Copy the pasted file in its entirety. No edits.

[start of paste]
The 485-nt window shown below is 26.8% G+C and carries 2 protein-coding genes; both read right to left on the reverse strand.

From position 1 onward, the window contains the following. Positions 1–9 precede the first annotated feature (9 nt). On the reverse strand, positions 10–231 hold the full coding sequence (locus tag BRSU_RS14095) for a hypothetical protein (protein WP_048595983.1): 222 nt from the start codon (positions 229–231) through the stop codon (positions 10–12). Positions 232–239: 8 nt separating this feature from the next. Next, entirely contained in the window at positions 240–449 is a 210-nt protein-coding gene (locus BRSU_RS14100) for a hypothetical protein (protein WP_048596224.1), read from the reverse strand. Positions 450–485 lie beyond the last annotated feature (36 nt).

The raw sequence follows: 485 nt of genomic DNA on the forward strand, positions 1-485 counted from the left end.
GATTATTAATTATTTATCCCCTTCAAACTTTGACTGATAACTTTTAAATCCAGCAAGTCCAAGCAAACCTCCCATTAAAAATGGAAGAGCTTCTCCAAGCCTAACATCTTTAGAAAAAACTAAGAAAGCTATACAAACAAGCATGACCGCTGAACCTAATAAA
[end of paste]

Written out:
The 485-nt window shown below is 26.8% G+C and carries 2 protein-coding genes; both read right to left on the reverse strand.

From position 1 onward, the window contains the following. Positions 1–9 precede the first annotated feature (9 nt). On the reverse strand, positions 10–231 hold the full coding sequence (locus tag BRSU_RS14095) for a hypothetical protein (protein WP_048595983.1): 222 nt from the start codon (positions 229–231) through the stop codon (positions 10–12). Positions 232–239: 8 nt separating this feature from the next. Next, entirely contained in the window at positions 240–449 is a 210-nt protein-coding gene (locus BRSU_RS14100) for a hypothetical protein (protein WP_048596224.1), read from the reverse strand. Positions 450–485 lie beyond the last annotated feature (36 nt).

The raw sequence follows: 485 nt of genomic DNA on the forward strand, positions 1-485 counted from the left end.
GATTATTAATTATTTATCCCCTTCAAACTTTGACTGATAACTTTTAAATCCAGCAAGTCCAAGCAAACCTCCCATTAAAAATGGAAGAGCTTCTCCAAGCCTAACATCTTTAGAAAAAACTAAGAAAGCTATACAAACAAGCATGACCGCTGAACCTAATAAA